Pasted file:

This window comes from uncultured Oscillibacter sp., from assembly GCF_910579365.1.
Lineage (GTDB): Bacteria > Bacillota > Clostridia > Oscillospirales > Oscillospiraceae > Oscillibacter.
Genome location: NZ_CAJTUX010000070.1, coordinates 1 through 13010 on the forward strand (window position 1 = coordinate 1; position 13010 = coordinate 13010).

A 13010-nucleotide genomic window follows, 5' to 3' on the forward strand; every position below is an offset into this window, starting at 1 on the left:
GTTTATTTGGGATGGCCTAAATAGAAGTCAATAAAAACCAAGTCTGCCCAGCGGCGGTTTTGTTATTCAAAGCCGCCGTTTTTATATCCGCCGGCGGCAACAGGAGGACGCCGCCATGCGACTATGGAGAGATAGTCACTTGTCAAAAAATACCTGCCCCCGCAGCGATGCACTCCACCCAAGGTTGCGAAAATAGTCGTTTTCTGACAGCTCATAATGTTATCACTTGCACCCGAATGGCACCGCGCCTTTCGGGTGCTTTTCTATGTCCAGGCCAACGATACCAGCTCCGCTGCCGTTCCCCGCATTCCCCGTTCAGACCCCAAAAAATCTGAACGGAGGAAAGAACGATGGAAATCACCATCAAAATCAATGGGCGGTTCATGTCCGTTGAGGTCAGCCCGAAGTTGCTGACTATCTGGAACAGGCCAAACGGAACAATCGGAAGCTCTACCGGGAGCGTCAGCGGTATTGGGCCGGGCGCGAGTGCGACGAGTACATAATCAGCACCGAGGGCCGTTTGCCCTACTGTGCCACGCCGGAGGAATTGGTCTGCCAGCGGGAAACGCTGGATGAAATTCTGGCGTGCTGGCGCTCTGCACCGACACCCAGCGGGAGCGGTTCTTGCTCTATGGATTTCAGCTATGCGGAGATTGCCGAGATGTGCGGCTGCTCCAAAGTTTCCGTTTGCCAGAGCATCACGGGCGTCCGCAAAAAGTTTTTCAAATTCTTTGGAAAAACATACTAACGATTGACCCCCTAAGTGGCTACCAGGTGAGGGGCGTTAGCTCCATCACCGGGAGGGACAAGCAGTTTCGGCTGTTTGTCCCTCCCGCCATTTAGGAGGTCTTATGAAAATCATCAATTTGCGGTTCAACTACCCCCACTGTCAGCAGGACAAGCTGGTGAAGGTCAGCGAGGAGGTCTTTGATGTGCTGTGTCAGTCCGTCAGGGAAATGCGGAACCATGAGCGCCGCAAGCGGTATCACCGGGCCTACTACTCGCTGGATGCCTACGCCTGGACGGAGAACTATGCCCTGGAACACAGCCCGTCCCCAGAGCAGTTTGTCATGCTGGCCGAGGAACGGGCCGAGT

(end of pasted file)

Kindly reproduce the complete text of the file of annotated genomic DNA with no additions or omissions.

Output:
This window comes from uncultured Oscillibacter sp., from assembly GCF_910579365.1.
Lineage (GTDB): Bacteria > Bacillota > Clostridia > Oscillospirales > Oscillospiraceae > Oscillibacter.
Genome location: NZ_CAJTUX010000070.1, coordinates 1 through 13010 on the forward strand (window position 1 = coordinate 1; position 13010 = coordinate 13010).

A 13010-nucleotide genomic window follows, 5' to 3' on the forward strand; every position below is an offset into this window, starting at 1 on the left:
GTTTATTTGGGATGGCCTAAATAGAAGTCAATAAAAACCAAGTCTGCCCAGCGGCGGTTTTGTTATTCAAAGCCGCCGTTTTTATATCCGCCGGCGGCAACAGGAGGACGCCGCCATGCGACTATGGAGAGATAGTCACTTGTCAAAAAATACCTGCCCCCGCAGCGATGCACTCCACCCAAGGTTGCGAAAATAGTCGTTTTCTGACAGCTCATAATGTTATCACTTGCACCCGAATGGCACCGCGCCTTTCGGGTGCTTTTCTATGTCCAGGCCAACGATACCAGCTCCGCTGCCGTTCCCCGCATTCCCCGTTCAGACCCCAAAAAATCTGAACGGAGGAAAGAACGATGGAAATCACCATCAAAATCAATGGGCGGTTCATGTCCGTTGAGGTCAGCCCGAAGTTGCTGACTATCTGGAACAGGCCAAACGGAACAATCGGAAGCTCTACCGGGAGCGTCAGCGGTATTGGGCCGGGCGCGAGTGCGACGAGTACATAATCAGCACCGAGGGCCGTTTGCCCTACTGTGCCACGCCGGAGGAATTGGTCTGCCAGCGGGAAACGCTGGATGAAATTCTGGCGTGCTGGCGCTCTGCACCGACACCCAGCGGGAGCGGTTCTTGCTCTATGGATTTCAGCTATGCGGAGATTGCCGAGATGTGCGGCTGCTCCAAAGTTTCCGTTTGCCAGAGCATCACGGGCGTCCGCAAAAAGTTTTTCAAATTCTTTGGAAAAACATACTAACGATTGACCCCCTAAGTGGCTACCAGGTGAGGGGCGTTAGCTCCATCACCGGGAGGGACAAGCAGTTTCGGCTGTTTGTCCCTCCCGCCATTTAGGAGGTCTTATGAAAATCATCAATTTGCGGTTCAACTACCCCCACTGTCAGCAGGACAAGCTGGTGAAGGTCAGCGAGGAGGTCTTTGATGTGCTGTGTCAGTCCGTCAGGGAAATGCGGAACCATGAGCGCCGCAAGCGGTATCACCGGGCCTACTACTCGCTGGATGCCTACGCCTGGACGGAGAACTATGCCCTGGAACACAGCCCGTCCCCAGAGCAGTTTGTCATGCTGGCCGAGGAACGGGCCGAGT